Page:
Peace Keepers tallies the cost paid by veterans
There probably won’t be a dry eye in the house.
A cast of students from G.W. Graham middle-secondary is set to perform, Peace Keepers, the story of local veterans who served in war-torn countries in the 1990s written by drama teacher Damon Fultz.
It promises to be the most heart-wrenching of the original scripts written by Fultz for the Remembrance Project.
Student actor Alycia Duncan, 17, said being involved with the theatrical project has been “completely mind-blowing” for the past two years.
“The act of remembering what these people went through made me more aware of how grateful I am for the life that I have because others made sacrifices.
“They all had families, brothers, sisters, wives and children, but they left them all behind for the greater good.
“It’s inspiring because it shows that people can be unselfish and community minded.”
Rehearsals on the school stage are one thing, says Duncan.
But when the 10-member cast of high school students performs those impassioned scenes, plucked from the veterans’ own experiences, in the Masonic Hall for the veterans — everyone just loses it.
“Everyone has a meltdown and ends up crying. The atmosphere in the room is incredible. It’s like everyone is really present in the moment, as we show the veterans that we will remember.”
The focus on Canadian Peacekeepers in the third script brings a more modern approach, that resonates even deeper for the students actors, said Duncan.
“The peacekeeping veterans are here among us today. We can relate to the world views of the 1990s more than we could the opinions and views they had during the World War I and World War II,” she said. “So that made their experiences even more real for us.”
Brittany Clough, 17, says she still cries every time she does a run-through.
“It’s awesome to be able to portray what others went through in this way.”
Most of what she now knows about Canada’s role in peacekeeping missions she’s learned from the project, and getting inside her character’s experiences.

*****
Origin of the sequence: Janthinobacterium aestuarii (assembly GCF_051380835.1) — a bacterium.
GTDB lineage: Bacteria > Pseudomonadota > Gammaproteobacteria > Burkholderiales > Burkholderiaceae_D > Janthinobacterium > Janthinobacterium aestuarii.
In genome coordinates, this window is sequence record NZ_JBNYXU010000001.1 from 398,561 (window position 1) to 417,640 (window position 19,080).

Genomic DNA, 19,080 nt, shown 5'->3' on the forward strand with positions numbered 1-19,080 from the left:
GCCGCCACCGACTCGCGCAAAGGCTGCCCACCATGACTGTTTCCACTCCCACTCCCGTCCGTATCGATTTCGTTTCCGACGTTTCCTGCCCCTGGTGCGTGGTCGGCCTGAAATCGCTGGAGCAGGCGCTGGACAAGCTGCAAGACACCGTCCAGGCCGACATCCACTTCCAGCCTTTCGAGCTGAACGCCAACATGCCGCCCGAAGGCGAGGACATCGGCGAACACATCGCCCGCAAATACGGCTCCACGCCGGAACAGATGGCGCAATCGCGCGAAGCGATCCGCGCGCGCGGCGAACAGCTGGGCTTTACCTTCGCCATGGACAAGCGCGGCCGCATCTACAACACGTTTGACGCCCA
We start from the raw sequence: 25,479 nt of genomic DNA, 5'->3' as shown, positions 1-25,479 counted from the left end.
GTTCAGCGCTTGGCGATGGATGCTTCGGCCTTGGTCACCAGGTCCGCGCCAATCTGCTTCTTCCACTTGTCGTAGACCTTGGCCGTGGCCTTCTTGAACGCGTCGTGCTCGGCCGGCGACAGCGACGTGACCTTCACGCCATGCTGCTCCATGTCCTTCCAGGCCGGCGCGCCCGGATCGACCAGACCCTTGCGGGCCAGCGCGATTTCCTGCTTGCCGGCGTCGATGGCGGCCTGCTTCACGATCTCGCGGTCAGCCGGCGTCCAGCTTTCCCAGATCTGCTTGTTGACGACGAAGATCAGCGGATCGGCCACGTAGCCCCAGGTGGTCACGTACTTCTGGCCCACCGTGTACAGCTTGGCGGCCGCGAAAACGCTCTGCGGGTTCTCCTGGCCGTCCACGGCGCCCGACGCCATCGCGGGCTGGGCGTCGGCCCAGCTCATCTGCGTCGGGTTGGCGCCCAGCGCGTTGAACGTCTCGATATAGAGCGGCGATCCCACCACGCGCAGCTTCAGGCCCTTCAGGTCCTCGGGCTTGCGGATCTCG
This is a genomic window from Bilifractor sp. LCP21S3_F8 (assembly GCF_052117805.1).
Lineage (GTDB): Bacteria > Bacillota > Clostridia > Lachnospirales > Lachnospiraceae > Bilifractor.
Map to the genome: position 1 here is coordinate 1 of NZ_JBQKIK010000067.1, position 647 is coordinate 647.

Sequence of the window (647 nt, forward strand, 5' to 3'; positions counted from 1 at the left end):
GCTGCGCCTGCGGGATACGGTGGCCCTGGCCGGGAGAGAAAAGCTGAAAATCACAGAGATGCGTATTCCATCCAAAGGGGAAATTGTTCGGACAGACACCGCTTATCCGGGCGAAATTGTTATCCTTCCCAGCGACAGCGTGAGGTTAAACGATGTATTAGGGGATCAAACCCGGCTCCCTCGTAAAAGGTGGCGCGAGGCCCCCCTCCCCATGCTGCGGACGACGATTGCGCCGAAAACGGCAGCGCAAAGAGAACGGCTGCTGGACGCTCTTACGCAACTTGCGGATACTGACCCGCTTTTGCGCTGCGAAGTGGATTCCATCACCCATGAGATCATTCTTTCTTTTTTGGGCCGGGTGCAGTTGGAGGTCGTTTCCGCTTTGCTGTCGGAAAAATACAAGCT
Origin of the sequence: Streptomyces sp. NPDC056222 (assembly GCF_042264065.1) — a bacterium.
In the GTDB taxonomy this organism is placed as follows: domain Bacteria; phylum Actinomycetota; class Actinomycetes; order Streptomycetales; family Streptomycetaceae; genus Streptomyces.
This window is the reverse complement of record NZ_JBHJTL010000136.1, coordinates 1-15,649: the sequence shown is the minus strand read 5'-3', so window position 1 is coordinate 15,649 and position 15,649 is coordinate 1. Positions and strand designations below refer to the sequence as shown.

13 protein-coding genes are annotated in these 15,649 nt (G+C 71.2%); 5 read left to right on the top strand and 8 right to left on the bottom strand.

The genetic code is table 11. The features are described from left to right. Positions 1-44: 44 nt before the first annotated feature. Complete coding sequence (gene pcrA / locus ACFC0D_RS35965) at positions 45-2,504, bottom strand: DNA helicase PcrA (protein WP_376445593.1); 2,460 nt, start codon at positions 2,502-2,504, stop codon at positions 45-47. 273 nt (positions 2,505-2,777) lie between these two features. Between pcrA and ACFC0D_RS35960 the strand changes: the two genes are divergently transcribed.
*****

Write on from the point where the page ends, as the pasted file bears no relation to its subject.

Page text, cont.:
She plays a woman whose big brother is killed in battle, and she expresses the pain of that loss.
“I have a big brother, so I can imagine how that would feel.”
It’s been educational.
“I think it sticks with you more when you learn it this way.”
For student actor Faron Giltaca, it’s been nothing short of “life-changing” to perform the Remembrance Project scripts two years running.
“It’s not just learning lines, but getting into the mindset of the person you’re portraying, who is completing their service because they have to. It can be very emotional.”
That’s why he’s happy his character allows him to bring a little levity to the play, as some who served in Cyprus in the 1970s, and has an officers’ latrine blown up by a mortar.
“It’s not all doom and gloom,” he says.
The Remembrance Project is the culmination of a decade of intense research and interviews with veterans after Fultz found himself disappointed after attending a “vapid and irrelevant” Remembrance Day ceremony back in 2001.
The veterans deserved better, he thought at the time. That’s when the seeds of the The Remembrance Project were planted.
“It’s been an interesting project and a really cool journey,” said Fultz.
More than 50 schools have now performed the emotion-laden scripts, and he’s had an “avalanche” of requests.
But Peace Keepers is the final and “by far the most difficult script” in both acting challenge and content, said Fultz.
“In this play we look at not only the veterans’ experiences in Bosnia, Rwanda, and Cyprus, but the cost these veterans and their families continue to pay today,” he said.
The performances this year will begin on Oct. 26 at the Masonic Hall, 45905 Hocking Road, for members of the CFB Chilliwack Historical Society. The public is invited to the performance of Peace Keepers on Wednesday, Nov. 7 at the GW Graham Theatre at 7 p.m. Admission is by donation with all proceeds going to the Royal Canadian Legion.